02.07.2016Dzień, w którym cenzura Sieci w Polsce stała się faktem pl 152 13.04.2015Needless haystacks en 151 12.03.2015e-Dockleracje pl 150 19.01.2015Ban on encryption is not about banning encryption en 149 13.01.2015Not Free as in Beer en pl 148 30.12.2014GPG Key Transition en pl 147 18.12.2014Siła wyższa pl 146 04.12.2014Internet in Poland to be porn-free after all? en pl 145 27.11.2014Block everything! en pl 144 02.11.2014Introducing: rysiek's law of unavoidable consequences en pl 143 09.09.2014Stop paedophilia en pl 142 22.06.2014Even with EME, Mozilla will become "the browser that can't" en 141 21.06.2014EuroDIG 2014 en pl 140 19.06.2014Hacker in the Digital Affairs Council en pl 139 30.05.2014Public consultations and anonymity en pl 138 18.05.2014Why being a pirate is not worth it en pl 137 15.05.2014On Mozilla, DRM and irrelevance en pl 136 14.05.2014Not-quite-good-enough-Mundial en 135 12.04.2014Irresponsible non-disclosure en pl 134 29.03.2014Ecologic, Ford and surveillance en pl 133 15.03.2014Otwórzmy edukację pl 132 10.03.2014Blurry line between private service and public infrastructure en 131 08.03.2014IM IN UR MINISTRY, CONSULTING UR INTERNETZ en pl 130 17.02.2014Encrypted VoIP that works en pl 129 11.02.2014So you want to censor the Internet... en pl 128 02.02.2014This is why we can't have nice IRC en 127 31.01.2014Decentralize where your mouth is en pl 126 30.01.2014A link cannot be illegal en pl 125 30.01.2014Copyright reform debate lives on en pl 124 26.01.2014Neat HaCSS, or let's de-JS the Web a bit en 123 27.12.2013Information Account Number en 122 14.12.2013HaIPu en 121 20.11.2013Friends of TTIP and data protection in Brussels en 120 19.11.2013Social media, Polish Pirates style en pl 119 05.11.2013A rude comment en 118 20.10.2013TEDx Warsaw Women and privacy en pl 117 03.10.2013Copyreform at CopyCamp 2013 en pl 116 22.09.2013Long-expected KMail2 rant en 115 18.09.2013Facebook for schools en 114 12.09.2013In which I call upon United Poland parliamentarians to guarantee citizens the right to Internet free of surveillance en pl 113 08.09.2013Complaintivism en 112 04.09.2013It's his own fault en pl 111 19.08.2013Lies, damn lies, and analytics en pl 110 27.07.2013Shortest Internet censorship debate ever en pl 109 22.07.2013How information sharing uproots conservative business models en es 108 22.07.2013Posts' markup is now available en pl 107 11.07.2013Kultura wolna i legalna pl 106 07.06.2013Internet is not a problem en pl 105 05.06.2013Libel Culture en 104 17.05.2013Wojtuś Fatalista i wolność w Internecie pl 102 17.05.2013Why I find -ND unnecessary and harmful en es pl 101 28.03.2013Wolność nasza codzienna pl 100 17.03.2013Nie wszystko korpo co o wolności w Internecie pl 99 15.03.2013♫ Odpowiadam na e-maile ♫ pl 98 11.02.2013One year anniversary of Anti-ACTA en pl 97 30.01.2013Nie ma haka na słabe dziennikarstwo? pl 96 30.01.2013Fighting Black PR around OER en pl 95 29.01.2013HOWTO: effectively argue against Internet censorship ideas en pl 94 20.11.2012Border conditions for preserving subjectivity in the digital era en pl 93 19.11.2012Social blogosphere en pl 92 07.11.2012Embrace fragmentation en pl 91 02.11.2012SERVICES.TXT en pl 90 24.10.2012Apple finally jumped the shark en es 89 24.09.2012Breaking the garden walls en es pl 88 24.09.2012Minister i Kultura pl 87 24.09.2012Melbourne CryptoParty video message en 86 16.09.2012On sailor's sensitivity, or "the starry heavens above me" en pl 85 22.08.2012Black PR around Polish e-Textbooks en pl 84 15.08.2012Regaty utracone pl 83 24.07.2012Hypochristian Love en 82 24.07.2012Some new Layout Goodness en pl 81 17.07.2012Party 2.0 en pl 80 16.07.2012Prawo autorskie po ACTA pl 79 13.07.2012Party as a system hack en pl 78 10.06.2012Are corporations dangerous only in collusion with governments? en 77 09.06.2012Proxies! Proxies everywhere! en 76 05.06.2012Automagic re-publishing from Twitter to StatusNet en pl 75 18.05.2012TPSA/Orange and GIMP, or a word on 5 users en pl 74 16.05.2012Słowo o Warsztatach MAiC pl 73 15.04.2012Schowaj gadżeta pl 72 05.04.2012Perfect ToDo-oid en 71 27.03.2012Subjectively on Anti-ACTA in Poland en pl 70 25.03.2012On copyright in Budapest en pl 69 23.03.2012Kościoła poczucie odpowiedzialności pl 68 20.03.2012Learning to Internet en pl 67 19.03.2012Kościoła wiara w wiernych pl 66 29.02.2012Brussels Safari #1 - EP press conference and ITRE en pl 65 21.02.2012Because ACTA is passé en pl 64 20.02.2012Privacy of correspondence, EU-style en pl 63 17.02.2012Polish PM on ACTA: I was wrong en pl 62 12.02.2012Anonymous vs Corponymous en pl 61 10.02.2012To have a cookie and dowload it too en pl 60 19.01.2012About ACTA at Polish PM Chancellery en pl 59 19.01.2012Free as in United en pl 58 16.01.2012Towarzystwo czuje się oszukane pl 57 10.01.2012Terms of Using the Service en pl 56 05.01.2012Corporate lack of patriotism en pl 55 04.01.2012Terroristcopters en pl 54 03.01.2012IceWeasel and Privacy en pl 53 28.12.2011Good Uncle Stal... Putin en pl 52 25.12.2011Useful Bash defaults done right en 51 21.12.2011Google Mail, or how mail becomes publication en pl 50 20.12.2011Occupy Gotham en pl 49 11.12.2011Copyfraud en pl 48 08.12.2011Multikino Wikipedia FAIL pl 47 27.11.2011Nie miejsce na pl 46 18.11.2011One-way cutting en pl 45 12.11.2011Tolerancja dla Kościoła pl 44 11.11.2011Users and Citizens en pl 43 30.10.2011Adhocracy and Net4Change en pl 42 18.10.2011War on Fun en pl 41 16.10.2011Boli mnie w krzyżu pl 40 14.10.2011Technocomplacency en pl 39 10.10.2011I Can Haz? pl 37 09.10.2011Election Silence in Poland en pl 38 03.10.2011Kibice i kampania pl 36 02.10.2011E-textbooks, Johnny Mnemonic, business and the Net en pl 35 19.09.2011CC Global Streaming/Summit/Party pl 33 19.09.2011Czy jest coś takiego jak darmowe śniadanie? pl 34 12.09.2011Faktycznie Super pl 32 12.09.2011Diaspora-Based Comment System en 31 11.09.2011Conflict of values en pl 30 06.09.2011Wolność słowa to nie wolność od myślenia ani od krytyki pl 29 06.09.2011On-line privacy and anonymity: case in point en pl 28 04.09.2011On being careful with words en pl 27 03.09.2011W obronie QR Code pl 26 31.08.2011Stolica Nie Tak Święta pl 25 29.08.2011Of malware, hot steam, privacy, using one's brain and paedoparanoia en 24 29.08.2011Kragen Thinking Out Loud en pl 23 18.08.2011Ból, blizny, dziewczyny i wiosła pl 22 07.08.2011Worst. Woodstock. Ever! pl 21 27.07.2011Willpower, productivity and cycling en pl 20 19.07.2011Neo FreeRunner as a WiFi Soundcard en 19 10.07.2011A Weekend with lawyers en pl 18 09.07.2011One step closer to ideal en pl 17 04.07.2011Apostasy in Poland en pl 16 28.06.2011YAFR (Yet Another Facebook Rant) en pl 15 19.06.2011Wiara w priorytety pl 14 17.06.2011Important meetings, fun meetings en pl 13 13.06.2011Ooops I en pl 12 30.05.2011Playing with Node.js en pl 11 25.05.2011Mozilla, Google and the Location Bar en pl 10 24.05.2011At Sector 3.0 conf en pl 9 23.05.2011Layout, CSS and RSS/Atom en pl 8 15.05.2011Startup Weekend Network Fun Fun Fun en 7 11.05.2011Nowy szef Bramy pl 6 10.05.2011World's Smallest Open Source Violin en pl 5 10.05.2011Po kolejnym spotkaniu w KPRM pl 4 08.05.2011Inspiracja na niedzielę pl 3 08.05.2011I horizontally the whole blog is that serious pl 2 07.05.2011I can has brag en pl 1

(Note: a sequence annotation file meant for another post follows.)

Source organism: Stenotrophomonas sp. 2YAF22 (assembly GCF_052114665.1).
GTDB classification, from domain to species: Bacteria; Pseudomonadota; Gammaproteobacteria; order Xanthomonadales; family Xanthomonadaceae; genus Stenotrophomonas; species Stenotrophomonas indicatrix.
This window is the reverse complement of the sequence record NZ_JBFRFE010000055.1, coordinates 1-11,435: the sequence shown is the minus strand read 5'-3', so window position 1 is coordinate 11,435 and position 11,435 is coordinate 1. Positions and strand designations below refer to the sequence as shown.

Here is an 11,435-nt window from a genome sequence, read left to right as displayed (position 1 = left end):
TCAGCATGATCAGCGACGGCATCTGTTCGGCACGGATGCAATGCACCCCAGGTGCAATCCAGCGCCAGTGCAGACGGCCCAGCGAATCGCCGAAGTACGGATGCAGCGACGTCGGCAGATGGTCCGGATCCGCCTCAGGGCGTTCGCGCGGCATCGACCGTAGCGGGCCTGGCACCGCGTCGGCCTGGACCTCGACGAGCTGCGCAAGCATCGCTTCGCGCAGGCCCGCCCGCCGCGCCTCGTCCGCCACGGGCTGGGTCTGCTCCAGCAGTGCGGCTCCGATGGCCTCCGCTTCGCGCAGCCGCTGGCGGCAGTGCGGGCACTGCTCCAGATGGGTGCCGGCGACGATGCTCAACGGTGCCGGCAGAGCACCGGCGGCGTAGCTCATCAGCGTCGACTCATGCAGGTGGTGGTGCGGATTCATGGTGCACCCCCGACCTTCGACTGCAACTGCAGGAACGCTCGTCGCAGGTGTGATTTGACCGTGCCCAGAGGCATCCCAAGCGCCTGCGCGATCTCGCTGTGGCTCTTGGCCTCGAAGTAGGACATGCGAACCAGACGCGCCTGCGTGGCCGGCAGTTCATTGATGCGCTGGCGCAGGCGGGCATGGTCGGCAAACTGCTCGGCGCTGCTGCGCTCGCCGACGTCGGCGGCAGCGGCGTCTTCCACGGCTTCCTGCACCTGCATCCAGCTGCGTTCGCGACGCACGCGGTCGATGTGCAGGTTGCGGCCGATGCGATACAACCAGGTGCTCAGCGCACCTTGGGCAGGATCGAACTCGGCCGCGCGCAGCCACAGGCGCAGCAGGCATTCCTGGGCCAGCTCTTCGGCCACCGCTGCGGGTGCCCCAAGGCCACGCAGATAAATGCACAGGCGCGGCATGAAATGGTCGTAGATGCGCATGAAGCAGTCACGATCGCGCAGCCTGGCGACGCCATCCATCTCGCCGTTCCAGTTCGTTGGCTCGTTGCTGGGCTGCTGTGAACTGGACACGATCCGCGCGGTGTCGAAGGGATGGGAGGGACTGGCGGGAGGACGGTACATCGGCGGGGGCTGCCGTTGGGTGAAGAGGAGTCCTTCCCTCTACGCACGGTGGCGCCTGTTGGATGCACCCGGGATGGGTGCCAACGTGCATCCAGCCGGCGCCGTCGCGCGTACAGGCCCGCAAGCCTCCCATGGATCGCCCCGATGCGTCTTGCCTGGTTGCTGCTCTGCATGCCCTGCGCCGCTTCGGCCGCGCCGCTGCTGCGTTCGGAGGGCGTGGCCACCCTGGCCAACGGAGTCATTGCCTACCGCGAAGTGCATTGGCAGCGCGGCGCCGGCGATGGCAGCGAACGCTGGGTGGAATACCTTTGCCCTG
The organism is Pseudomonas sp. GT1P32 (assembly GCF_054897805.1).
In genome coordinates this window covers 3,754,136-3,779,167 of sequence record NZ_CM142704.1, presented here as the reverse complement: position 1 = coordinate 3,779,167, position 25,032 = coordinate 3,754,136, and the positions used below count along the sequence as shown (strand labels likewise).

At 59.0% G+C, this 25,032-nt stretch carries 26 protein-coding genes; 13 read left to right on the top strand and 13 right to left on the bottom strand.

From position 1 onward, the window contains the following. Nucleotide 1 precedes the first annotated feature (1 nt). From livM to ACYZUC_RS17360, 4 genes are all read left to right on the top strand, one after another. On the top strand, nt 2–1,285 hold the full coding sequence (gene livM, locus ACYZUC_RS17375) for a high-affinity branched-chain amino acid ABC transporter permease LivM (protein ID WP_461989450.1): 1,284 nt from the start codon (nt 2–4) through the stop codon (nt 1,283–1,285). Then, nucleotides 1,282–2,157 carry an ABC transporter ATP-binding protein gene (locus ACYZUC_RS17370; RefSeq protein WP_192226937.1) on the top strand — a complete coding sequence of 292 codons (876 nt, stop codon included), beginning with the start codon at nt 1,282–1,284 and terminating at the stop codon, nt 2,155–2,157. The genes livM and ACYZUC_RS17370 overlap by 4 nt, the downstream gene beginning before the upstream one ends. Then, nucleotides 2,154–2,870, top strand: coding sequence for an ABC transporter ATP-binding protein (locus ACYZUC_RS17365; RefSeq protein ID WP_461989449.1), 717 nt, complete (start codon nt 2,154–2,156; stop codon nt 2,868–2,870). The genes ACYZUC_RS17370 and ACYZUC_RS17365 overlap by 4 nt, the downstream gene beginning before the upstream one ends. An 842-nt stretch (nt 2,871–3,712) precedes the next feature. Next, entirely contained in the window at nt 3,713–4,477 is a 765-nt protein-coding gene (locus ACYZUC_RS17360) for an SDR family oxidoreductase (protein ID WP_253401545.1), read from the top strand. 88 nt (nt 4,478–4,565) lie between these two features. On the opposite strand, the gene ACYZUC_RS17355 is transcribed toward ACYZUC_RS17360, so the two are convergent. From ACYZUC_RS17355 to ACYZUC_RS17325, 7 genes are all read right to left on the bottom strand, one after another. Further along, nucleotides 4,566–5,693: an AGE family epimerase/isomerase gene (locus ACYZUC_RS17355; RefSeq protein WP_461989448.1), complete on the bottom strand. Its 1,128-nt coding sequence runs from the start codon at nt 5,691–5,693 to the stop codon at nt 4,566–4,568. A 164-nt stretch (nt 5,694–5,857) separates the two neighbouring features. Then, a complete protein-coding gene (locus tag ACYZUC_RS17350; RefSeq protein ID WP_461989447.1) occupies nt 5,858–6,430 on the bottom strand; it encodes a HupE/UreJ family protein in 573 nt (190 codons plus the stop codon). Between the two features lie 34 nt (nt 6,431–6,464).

Fighting Black PR around OER